A California couple who followed their GPS and ended up stranded in their RV approximately four miles west of Camas Valley were rescued Monday afternoon, the Douglas County Sheriff's Office said today.
Charles Edward Garton, 73, and his wife, Doris, became stuck behind fallen trees on the remains of a logging road around 8:30 p.m. Saturday in a 23-foot motor home pulling a utility trailer with a golf cart.
The couple were traveling from Ridgecrest, Calif., to Coos Bay on Saturday, officials said. Charles Garton took a route selected by his GPS unit, which directed him to leave Interstate 5 at Glendale and continue northwest toward Highway 42 by taking logging roads.
Deputies first made contact with the Gartons around 11 a.m. Sunday. Deputies cleared the road, but were unable to free the motor home. Roseburg Towing also responded and was equally unsuccessful.
The couple were offered a ride to town, but said they did not want to leave their motor home, deputies said.
The search and rescue team went to the scene around 1:30 p.m. Monday to again try to move the motor home, deputies said.
Search and rescue member Jerry Applegarth said the team found the couple in a tough spot.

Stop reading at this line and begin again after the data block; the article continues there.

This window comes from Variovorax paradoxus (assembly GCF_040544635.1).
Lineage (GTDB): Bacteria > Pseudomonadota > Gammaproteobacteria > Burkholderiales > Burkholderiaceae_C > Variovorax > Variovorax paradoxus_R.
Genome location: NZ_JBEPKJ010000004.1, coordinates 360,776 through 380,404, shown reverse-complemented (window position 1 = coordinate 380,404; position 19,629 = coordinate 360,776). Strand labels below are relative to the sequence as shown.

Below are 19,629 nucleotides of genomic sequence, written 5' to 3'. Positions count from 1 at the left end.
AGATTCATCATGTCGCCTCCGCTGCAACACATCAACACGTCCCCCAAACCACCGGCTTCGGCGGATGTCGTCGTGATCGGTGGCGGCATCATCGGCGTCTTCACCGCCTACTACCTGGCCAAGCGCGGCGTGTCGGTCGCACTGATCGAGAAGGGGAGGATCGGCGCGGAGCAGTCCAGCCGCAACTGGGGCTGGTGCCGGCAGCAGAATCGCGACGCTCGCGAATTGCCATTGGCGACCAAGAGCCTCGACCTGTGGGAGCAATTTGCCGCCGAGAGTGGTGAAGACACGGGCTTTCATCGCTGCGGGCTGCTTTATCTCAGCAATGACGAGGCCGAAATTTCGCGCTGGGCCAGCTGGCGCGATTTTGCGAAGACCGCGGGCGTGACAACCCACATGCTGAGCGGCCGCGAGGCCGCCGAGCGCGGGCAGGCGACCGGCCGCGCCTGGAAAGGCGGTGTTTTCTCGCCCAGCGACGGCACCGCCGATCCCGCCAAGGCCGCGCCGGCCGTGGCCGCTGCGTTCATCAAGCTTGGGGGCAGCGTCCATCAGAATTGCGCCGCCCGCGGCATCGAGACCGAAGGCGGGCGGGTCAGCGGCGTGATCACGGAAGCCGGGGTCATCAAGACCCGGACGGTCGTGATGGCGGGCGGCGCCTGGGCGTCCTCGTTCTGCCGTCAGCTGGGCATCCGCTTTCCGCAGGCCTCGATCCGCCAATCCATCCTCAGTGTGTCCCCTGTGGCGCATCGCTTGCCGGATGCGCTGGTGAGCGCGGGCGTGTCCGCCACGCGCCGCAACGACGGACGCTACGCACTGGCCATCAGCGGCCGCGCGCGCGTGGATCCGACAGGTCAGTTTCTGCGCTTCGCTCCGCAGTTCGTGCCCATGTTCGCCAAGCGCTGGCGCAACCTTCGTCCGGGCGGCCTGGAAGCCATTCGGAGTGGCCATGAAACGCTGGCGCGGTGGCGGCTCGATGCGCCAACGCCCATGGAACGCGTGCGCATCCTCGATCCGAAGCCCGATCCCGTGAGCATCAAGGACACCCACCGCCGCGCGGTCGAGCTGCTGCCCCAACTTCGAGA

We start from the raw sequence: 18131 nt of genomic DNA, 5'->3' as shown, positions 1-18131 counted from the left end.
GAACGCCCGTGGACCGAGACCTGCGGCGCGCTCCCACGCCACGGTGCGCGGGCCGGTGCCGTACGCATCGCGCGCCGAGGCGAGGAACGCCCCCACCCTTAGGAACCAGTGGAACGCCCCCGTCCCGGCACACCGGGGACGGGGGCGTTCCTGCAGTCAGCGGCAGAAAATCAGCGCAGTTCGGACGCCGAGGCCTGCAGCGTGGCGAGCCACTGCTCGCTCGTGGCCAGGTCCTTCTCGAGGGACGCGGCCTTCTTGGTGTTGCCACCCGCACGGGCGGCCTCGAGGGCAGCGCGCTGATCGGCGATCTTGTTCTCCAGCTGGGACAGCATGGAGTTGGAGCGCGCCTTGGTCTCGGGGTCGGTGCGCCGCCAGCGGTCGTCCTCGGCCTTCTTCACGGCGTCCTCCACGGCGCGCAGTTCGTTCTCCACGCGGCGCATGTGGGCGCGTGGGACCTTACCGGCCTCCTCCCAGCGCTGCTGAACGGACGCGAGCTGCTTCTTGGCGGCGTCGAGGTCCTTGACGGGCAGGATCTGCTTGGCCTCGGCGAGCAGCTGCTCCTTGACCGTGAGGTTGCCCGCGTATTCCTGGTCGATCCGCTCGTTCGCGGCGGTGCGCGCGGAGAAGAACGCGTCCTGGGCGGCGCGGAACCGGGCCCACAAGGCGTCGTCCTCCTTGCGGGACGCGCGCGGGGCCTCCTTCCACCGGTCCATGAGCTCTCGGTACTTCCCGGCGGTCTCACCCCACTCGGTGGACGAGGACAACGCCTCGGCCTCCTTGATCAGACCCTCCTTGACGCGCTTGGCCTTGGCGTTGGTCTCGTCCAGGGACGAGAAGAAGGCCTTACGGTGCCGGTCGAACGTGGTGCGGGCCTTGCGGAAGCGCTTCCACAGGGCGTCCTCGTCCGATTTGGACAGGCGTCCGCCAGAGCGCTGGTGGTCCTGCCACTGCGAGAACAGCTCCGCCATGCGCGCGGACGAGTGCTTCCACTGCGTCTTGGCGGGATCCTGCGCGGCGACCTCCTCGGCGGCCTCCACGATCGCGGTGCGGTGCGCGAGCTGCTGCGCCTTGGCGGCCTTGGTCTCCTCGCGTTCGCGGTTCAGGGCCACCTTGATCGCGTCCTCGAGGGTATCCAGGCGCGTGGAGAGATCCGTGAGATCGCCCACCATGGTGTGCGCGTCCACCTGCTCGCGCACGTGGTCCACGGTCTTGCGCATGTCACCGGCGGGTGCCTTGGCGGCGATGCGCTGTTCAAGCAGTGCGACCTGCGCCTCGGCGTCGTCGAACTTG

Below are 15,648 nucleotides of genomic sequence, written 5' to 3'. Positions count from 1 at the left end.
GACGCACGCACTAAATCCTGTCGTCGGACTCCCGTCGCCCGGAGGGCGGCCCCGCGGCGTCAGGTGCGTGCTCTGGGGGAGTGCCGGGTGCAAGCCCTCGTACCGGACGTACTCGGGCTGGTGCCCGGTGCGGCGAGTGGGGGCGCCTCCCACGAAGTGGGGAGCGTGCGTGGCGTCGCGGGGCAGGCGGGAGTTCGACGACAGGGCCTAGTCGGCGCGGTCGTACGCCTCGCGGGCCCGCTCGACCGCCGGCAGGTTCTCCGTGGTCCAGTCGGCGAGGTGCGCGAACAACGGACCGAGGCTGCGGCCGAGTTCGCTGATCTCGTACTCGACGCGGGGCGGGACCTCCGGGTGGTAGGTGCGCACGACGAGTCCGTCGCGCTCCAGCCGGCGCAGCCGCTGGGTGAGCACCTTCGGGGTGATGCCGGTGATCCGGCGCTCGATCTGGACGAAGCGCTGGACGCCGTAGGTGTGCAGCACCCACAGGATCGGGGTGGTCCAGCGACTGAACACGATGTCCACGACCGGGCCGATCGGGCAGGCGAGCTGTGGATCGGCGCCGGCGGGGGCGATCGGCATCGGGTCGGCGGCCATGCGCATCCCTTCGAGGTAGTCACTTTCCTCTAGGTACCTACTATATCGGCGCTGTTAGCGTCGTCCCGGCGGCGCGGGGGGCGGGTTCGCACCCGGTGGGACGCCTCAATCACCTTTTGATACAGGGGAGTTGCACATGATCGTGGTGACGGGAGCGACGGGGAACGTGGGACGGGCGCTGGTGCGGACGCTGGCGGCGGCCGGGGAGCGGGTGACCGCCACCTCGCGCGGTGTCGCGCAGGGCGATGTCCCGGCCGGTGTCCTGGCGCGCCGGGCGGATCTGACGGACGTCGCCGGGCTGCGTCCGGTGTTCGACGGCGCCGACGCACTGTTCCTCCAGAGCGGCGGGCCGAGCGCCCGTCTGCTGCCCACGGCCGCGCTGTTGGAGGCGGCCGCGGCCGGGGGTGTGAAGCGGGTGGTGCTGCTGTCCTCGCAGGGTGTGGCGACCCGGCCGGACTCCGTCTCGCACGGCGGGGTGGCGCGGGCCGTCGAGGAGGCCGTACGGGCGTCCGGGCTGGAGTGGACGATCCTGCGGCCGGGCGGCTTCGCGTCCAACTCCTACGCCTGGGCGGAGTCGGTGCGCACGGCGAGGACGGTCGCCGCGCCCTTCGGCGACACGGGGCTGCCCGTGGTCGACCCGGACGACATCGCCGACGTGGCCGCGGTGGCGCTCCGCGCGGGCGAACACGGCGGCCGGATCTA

"We used chain saws to get in to them and yet they drove their motor home down in there," he said. "It was a mess."
He said the couple had no way to turn the RV around.
He said the Gartons were in "fantastic" spirits when the team arrived. The two were eating tuna fish sandwiches, he said.
The team put straps and chains on the front axle of the RV and attached it to two Jeeps, he said. They then started pulling the motor home up toward a road. The recovery took about an hour and a half.
He said the RV suffered significant damage on the outside and underneath, but the couple were able to continue on to Coos Bay. They were uninjured.
Glide Rural Fire Department Training Officer Andy Hatfield warned drivers of blindly following a GPS without knowing the route.
"You have to be careful on any road, especially when it starts getting narrow or impassable," he said.
He advised motorists to let someone know their route if traveling into an unfamiliar area.
"Let people know you're going, if you're going into a forested area, and when you plan on being back," he said.
Applegarth also warned it's unwise to persist with suspicious GPS routes.
"It was just a big mistake of following a GPS," he said. "It's happened a lot in the past where people have just blindly followed their GPS to take a shortcut."